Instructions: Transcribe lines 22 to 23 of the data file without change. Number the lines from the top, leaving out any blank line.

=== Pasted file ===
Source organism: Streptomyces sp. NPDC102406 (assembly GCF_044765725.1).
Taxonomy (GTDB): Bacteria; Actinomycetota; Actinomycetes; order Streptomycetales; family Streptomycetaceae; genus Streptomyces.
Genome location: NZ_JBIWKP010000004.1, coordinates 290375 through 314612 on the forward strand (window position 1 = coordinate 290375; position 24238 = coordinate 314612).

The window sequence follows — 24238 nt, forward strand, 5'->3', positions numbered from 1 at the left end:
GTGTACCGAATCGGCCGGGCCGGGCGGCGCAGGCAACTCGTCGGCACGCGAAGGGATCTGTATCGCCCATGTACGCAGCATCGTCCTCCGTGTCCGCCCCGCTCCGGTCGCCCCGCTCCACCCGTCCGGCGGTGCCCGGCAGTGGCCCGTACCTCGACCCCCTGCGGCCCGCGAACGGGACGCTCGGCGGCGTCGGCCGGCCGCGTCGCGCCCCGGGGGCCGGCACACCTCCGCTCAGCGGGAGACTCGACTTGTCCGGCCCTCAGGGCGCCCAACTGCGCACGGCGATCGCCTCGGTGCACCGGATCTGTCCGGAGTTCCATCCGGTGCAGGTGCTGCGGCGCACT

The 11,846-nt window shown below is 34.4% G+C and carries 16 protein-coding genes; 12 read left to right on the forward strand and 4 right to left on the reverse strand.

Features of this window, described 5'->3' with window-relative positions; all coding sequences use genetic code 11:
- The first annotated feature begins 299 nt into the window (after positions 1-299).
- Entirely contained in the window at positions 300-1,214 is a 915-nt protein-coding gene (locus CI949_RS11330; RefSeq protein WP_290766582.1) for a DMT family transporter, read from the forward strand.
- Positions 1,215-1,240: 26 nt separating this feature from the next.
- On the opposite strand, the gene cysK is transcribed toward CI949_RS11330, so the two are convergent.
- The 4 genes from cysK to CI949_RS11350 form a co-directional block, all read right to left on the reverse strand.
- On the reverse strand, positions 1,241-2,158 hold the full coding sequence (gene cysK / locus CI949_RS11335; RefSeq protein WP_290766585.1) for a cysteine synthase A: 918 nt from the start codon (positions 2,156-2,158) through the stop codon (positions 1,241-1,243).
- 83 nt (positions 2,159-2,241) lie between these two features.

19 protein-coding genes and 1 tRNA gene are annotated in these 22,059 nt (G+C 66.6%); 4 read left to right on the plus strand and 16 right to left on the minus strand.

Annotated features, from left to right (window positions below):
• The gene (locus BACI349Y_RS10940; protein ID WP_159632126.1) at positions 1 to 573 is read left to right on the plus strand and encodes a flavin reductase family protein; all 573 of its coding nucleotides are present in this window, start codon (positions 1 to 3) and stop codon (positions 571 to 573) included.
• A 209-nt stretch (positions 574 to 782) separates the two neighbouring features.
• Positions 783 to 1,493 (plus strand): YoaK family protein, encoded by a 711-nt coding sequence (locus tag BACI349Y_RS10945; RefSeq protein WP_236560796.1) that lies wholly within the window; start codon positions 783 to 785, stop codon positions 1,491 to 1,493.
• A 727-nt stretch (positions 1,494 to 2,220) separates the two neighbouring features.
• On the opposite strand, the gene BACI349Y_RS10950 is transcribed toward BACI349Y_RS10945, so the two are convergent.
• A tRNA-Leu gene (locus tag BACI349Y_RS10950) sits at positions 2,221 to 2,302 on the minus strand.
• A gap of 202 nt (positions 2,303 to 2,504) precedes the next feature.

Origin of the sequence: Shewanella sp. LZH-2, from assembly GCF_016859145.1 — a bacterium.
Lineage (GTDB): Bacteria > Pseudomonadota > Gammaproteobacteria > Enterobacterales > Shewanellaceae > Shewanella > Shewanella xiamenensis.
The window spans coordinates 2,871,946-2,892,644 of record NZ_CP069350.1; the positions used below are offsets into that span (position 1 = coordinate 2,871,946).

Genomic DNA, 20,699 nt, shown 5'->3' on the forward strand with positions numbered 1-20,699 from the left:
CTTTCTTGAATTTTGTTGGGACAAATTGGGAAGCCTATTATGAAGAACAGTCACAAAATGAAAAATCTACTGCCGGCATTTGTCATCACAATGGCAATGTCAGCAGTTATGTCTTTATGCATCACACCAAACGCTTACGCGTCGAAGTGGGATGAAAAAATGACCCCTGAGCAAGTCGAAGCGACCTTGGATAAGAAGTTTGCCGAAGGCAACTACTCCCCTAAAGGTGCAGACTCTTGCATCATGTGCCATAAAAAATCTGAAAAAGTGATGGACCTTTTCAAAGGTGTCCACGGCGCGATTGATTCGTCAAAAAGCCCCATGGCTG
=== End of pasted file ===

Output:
• A tRNA-Leu gene (locus tag BACI349Y_RS10950) sits at positions 2,221 to 2,302 on the minus strand.
• A gap of 202 nt (positions 2,303 to 2,504) precedes the next feature.